Study Links BPA to Childhood Obesity, Diabetes Risk
Yet another study highlights the potentially harmful effects of BPA on children, with new research linking the chemical used in many plastic products to an increased risk of childhood obesity and diabetes.
In a study published in the medical journal Pediatrics, researchers from the University of Michigan measured levels of BPA in the urine of children ages 6 to 18, and found found higher levels of BPA correlated to higher risk factors of obesity.
The team of researchers, led by Donna Eng, M.D., found an association between exposure to BPA and obesity, but did not find a link between heightened levels of BPA and other chronic diseases.
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After measuring body fat, waist circumference, cardiovascular and diabetes risk factors, researchers adjusted for demographics, tobacco exposure and soda consumption. Children with the higher levels of BPA had higher odds of obesity, levels of body fat and abnormal waist size to height ratio. Obesity was defined as a child with a BMI above the 95th percentile. The researchers from the University of Michigan compared the factors to multiple measures, including cholesterol, insulin and glucose.
Bisphenol A (BPA) is a chemical used in the production of polycarbonate plastic products. It is commonly used in the lining of canned food, plastic drink bottles and many toys. In recent years many studies have pointed to BPA as the cause of severe and serious side effects in children and adults.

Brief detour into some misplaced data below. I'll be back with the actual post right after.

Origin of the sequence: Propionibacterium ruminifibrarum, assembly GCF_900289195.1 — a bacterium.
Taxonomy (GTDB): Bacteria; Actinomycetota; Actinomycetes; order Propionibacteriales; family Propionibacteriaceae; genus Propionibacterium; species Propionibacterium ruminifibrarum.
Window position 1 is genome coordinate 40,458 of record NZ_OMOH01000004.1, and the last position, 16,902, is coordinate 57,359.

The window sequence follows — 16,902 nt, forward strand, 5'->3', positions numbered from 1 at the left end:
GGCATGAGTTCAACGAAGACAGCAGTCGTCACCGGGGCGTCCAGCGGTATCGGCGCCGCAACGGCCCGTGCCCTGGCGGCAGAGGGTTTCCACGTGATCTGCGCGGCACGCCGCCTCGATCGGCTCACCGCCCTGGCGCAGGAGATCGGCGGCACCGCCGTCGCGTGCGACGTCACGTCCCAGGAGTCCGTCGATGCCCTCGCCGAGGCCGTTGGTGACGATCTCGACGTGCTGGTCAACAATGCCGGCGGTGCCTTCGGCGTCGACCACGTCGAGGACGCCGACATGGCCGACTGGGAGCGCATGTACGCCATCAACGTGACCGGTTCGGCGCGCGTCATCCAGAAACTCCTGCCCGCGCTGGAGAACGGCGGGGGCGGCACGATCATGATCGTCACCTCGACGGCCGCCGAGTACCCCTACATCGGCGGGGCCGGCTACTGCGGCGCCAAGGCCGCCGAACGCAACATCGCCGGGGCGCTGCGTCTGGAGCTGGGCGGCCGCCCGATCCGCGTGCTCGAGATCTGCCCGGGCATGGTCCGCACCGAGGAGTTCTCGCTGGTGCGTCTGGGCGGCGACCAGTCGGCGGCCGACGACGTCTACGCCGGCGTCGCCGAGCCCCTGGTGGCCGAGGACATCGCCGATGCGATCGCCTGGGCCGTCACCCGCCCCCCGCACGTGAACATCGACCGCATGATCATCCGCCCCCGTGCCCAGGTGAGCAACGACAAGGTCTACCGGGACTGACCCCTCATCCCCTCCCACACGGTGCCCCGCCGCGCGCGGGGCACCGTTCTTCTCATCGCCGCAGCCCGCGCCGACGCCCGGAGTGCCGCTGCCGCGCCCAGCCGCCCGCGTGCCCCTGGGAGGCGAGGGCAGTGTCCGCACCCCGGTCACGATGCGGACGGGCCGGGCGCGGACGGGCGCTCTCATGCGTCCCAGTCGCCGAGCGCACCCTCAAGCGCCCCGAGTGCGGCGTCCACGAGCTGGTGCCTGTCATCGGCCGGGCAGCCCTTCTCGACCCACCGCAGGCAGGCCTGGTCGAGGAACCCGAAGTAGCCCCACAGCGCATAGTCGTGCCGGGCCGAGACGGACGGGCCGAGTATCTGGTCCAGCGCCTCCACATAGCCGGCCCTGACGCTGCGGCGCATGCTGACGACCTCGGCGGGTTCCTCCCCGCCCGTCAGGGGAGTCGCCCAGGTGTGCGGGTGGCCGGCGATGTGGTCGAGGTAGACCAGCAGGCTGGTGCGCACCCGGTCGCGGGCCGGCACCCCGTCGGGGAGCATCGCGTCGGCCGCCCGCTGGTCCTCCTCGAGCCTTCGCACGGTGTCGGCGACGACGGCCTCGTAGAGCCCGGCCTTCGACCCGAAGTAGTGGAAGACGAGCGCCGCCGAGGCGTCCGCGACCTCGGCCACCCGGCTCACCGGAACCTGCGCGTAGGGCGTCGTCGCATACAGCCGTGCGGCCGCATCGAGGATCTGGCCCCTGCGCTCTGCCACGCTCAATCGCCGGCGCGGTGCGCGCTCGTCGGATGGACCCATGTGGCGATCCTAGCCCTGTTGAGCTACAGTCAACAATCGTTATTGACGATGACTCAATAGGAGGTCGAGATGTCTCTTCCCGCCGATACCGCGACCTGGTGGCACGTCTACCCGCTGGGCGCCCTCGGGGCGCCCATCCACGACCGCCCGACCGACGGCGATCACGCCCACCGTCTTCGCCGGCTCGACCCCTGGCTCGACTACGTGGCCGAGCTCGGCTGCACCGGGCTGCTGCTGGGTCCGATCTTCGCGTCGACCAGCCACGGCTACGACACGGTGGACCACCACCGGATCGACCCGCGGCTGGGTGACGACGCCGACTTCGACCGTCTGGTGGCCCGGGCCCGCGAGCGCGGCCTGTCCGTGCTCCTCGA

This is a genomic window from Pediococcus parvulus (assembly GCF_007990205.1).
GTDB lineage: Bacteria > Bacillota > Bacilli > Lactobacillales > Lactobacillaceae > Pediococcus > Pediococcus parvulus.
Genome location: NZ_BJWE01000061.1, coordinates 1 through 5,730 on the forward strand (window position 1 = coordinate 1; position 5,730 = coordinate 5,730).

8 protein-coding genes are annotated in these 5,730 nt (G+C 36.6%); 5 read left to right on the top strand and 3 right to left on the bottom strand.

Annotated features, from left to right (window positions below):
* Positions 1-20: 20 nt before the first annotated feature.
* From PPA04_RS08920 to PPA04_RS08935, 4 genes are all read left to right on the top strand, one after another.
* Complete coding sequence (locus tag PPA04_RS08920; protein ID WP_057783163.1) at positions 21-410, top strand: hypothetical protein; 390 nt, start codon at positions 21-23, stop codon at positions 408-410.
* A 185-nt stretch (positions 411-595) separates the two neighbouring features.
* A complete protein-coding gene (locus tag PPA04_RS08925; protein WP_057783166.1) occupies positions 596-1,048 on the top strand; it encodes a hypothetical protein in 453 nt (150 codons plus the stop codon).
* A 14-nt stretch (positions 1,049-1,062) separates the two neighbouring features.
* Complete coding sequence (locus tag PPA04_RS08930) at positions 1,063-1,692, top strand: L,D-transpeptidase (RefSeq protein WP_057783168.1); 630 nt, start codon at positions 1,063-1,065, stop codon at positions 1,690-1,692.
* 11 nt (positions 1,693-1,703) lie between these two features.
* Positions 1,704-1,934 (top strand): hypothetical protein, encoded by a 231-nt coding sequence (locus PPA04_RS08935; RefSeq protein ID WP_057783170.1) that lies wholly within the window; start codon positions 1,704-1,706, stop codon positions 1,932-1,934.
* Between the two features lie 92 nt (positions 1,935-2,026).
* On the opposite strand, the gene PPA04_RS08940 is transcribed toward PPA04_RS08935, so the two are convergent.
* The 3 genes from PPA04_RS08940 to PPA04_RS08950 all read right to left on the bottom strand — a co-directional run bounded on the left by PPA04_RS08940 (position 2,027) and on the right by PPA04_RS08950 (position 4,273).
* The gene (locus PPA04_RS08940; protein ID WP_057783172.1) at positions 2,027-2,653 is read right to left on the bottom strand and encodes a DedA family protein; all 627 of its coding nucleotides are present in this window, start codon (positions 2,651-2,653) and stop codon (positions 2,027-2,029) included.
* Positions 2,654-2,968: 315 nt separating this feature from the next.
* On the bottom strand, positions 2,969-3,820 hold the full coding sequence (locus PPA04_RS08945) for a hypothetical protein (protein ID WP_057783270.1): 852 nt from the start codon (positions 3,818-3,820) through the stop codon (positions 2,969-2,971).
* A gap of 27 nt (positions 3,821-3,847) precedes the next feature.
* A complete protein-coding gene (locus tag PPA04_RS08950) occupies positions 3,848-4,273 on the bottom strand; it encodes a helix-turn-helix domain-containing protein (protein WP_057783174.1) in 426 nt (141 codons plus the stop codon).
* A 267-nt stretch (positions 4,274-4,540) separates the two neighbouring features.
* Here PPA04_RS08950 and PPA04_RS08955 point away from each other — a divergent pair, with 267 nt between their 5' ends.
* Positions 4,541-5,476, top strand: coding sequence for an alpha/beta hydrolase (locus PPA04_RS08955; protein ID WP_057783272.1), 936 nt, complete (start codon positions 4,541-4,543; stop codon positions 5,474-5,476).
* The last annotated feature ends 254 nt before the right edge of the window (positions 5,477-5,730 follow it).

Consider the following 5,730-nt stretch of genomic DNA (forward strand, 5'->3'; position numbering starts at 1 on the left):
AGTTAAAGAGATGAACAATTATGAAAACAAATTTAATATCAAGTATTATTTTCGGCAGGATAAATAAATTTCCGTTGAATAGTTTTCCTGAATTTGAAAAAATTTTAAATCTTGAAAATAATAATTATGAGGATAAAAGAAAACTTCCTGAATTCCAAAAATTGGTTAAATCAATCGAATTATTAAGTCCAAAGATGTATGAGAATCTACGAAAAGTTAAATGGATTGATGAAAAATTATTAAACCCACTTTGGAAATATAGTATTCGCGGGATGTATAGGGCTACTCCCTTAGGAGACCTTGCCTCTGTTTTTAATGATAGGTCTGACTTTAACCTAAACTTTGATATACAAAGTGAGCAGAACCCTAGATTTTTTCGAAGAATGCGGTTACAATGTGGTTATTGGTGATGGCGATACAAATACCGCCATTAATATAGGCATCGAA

Another study published in June found a link between heightened levels of BPA in the urine of children was linked to obesity in adolescent girls. In fact, girls with high levels of BPA faced a two-fold risk of being obese, compared to girls who had normal levels of BPA.
Widespread Concerns About BPA Side Effects
Researchers were surprised the chemical did not heighten the risk factors for contracting other chronic illnesses. Over recent years many other studies have pointed to a link between BPA and other chronic disease risk factors in adults. Researchers say this may be because BPA’s adverse effects may compound over time contributing to other health effects that only occur later in life, much past childhood.
Such compounded effects may include the impact BPA has on infertility. A study which was released earlier this month found BPA caused a higher likelihood of infertility. Specifically, eggs which received higher levels of BPA were less likely to mature correctly.
Many prior studies have also raised concerns about potential side effects caused by heightened levels of BPA. BPA is known as a hormone disruptor and has been linked to heart disease, along with asthma and obesity.
Another study conducted by researchers at Columbia University Center for Children’s Environmental Health found BPA may increase a child’s risk of developing asthma. Researchers studied the effects of high levels of BPA in pregnant women and found their children were much more likely to develop asthma later in life.
Because of the long history of negative side effects associated with the chemical, in 2012 the FDA banned the use of BPA in baby products. While many other countries, including Europe, Canada and Sweden have imposed partial or full bans on the use of the chemical in children’s products and food packaging, the FDA remains staunch in its resistance to follow suit.
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